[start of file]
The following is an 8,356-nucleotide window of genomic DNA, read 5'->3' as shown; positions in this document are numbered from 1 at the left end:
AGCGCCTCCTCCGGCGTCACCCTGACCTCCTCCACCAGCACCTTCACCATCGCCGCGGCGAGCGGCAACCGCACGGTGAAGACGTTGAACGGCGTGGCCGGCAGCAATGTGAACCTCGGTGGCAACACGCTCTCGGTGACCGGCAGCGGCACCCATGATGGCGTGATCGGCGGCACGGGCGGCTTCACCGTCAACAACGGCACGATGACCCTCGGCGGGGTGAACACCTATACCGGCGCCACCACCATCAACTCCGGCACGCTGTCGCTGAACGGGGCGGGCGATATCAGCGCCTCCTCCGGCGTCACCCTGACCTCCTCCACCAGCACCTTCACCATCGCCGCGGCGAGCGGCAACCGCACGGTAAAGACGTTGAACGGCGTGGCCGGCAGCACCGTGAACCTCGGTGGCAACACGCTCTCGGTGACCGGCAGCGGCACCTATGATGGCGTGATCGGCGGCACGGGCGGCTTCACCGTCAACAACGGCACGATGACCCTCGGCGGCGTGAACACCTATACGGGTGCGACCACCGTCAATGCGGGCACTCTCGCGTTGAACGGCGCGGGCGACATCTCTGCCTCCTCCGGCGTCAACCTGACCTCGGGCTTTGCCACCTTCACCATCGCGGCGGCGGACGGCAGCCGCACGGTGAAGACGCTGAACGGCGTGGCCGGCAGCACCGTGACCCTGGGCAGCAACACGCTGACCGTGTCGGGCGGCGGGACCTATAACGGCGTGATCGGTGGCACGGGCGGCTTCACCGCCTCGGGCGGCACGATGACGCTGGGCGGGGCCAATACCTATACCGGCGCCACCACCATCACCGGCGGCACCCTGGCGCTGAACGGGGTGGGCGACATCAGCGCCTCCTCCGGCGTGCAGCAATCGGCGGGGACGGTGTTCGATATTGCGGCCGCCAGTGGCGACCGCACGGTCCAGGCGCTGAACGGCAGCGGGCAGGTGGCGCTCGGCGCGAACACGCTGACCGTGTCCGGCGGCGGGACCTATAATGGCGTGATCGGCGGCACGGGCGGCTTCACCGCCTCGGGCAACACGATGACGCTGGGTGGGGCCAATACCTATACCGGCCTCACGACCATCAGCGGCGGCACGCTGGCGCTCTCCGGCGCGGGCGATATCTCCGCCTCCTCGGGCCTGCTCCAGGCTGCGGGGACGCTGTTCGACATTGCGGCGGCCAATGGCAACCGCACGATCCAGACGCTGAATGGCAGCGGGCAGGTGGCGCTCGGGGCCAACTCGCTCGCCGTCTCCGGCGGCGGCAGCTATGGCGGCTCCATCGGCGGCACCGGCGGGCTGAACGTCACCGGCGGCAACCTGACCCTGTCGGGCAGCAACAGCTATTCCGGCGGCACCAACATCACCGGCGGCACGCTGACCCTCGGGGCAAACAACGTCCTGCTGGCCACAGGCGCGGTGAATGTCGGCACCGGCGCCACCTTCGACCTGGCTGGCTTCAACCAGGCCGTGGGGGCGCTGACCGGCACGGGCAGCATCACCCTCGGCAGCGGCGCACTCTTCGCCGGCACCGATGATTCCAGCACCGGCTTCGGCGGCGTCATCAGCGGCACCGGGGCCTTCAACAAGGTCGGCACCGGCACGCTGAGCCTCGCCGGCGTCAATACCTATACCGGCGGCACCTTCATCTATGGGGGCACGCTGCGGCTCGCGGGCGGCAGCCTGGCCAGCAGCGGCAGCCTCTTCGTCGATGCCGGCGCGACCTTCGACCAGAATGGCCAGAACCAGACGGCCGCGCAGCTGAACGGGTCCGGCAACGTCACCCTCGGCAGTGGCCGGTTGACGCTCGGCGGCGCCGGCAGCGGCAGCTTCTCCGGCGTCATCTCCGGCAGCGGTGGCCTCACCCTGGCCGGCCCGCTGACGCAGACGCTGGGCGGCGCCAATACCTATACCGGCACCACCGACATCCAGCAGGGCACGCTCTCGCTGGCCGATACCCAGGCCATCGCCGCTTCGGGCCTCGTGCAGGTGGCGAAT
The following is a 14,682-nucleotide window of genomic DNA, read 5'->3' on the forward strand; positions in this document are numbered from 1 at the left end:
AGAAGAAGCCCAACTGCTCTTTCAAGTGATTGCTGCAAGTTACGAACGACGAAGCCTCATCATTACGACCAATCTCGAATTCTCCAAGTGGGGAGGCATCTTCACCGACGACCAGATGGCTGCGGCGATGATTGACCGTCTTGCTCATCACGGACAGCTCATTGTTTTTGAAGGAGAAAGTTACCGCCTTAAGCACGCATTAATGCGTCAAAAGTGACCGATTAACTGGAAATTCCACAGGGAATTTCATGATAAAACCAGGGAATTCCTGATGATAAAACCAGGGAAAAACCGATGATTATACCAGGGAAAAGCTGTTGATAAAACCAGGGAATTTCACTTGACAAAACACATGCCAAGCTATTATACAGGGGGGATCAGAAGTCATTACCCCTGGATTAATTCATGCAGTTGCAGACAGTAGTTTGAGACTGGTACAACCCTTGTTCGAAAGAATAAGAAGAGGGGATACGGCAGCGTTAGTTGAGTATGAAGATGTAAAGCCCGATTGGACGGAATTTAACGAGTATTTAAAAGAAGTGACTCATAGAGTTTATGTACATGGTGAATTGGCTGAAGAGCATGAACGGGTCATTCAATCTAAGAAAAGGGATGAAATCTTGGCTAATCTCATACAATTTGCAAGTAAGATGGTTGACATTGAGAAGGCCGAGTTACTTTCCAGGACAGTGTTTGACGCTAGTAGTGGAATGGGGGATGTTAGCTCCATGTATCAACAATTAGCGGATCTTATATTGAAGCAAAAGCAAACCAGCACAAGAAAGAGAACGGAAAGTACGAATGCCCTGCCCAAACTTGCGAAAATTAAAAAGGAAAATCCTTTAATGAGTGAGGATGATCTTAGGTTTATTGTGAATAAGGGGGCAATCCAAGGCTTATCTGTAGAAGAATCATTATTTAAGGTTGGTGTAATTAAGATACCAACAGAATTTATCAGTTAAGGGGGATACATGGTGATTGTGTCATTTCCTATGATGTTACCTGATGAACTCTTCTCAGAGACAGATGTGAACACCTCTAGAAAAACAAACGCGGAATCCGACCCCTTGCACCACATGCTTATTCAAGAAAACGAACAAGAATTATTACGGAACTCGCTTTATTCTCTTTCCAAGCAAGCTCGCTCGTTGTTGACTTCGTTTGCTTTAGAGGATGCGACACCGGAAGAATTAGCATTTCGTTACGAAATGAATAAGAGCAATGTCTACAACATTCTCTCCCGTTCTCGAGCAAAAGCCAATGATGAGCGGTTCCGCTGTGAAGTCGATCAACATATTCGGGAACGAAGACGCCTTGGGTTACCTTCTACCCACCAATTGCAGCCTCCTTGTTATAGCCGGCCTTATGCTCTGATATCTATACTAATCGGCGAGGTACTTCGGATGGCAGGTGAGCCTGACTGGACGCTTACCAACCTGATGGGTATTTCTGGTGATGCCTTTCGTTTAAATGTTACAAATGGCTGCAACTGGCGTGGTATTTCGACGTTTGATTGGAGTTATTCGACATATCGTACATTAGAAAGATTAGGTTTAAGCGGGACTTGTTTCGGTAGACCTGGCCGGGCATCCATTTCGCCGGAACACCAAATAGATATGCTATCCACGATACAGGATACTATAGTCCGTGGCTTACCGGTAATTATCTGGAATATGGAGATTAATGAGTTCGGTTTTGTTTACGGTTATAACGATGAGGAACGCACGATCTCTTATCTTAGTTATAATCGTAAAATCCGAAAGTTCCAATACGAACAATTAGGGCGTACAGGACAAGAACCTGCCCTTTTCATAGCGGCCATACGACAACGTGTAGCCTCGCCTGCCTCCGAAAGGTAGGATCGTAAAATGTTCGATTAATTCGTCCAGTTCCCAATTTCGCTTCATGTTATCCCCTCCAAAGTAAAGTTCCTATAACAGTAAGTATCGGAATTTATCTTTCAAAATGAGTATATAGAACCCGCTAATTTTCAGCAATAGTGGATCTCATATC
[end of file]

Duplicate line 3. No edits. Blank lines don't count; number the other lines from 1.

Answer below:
The following is a 14,682-nucleotide window of genomic DNA, read 5'->3' on the forward strand; positions in this document are numbered from 1 at the left end: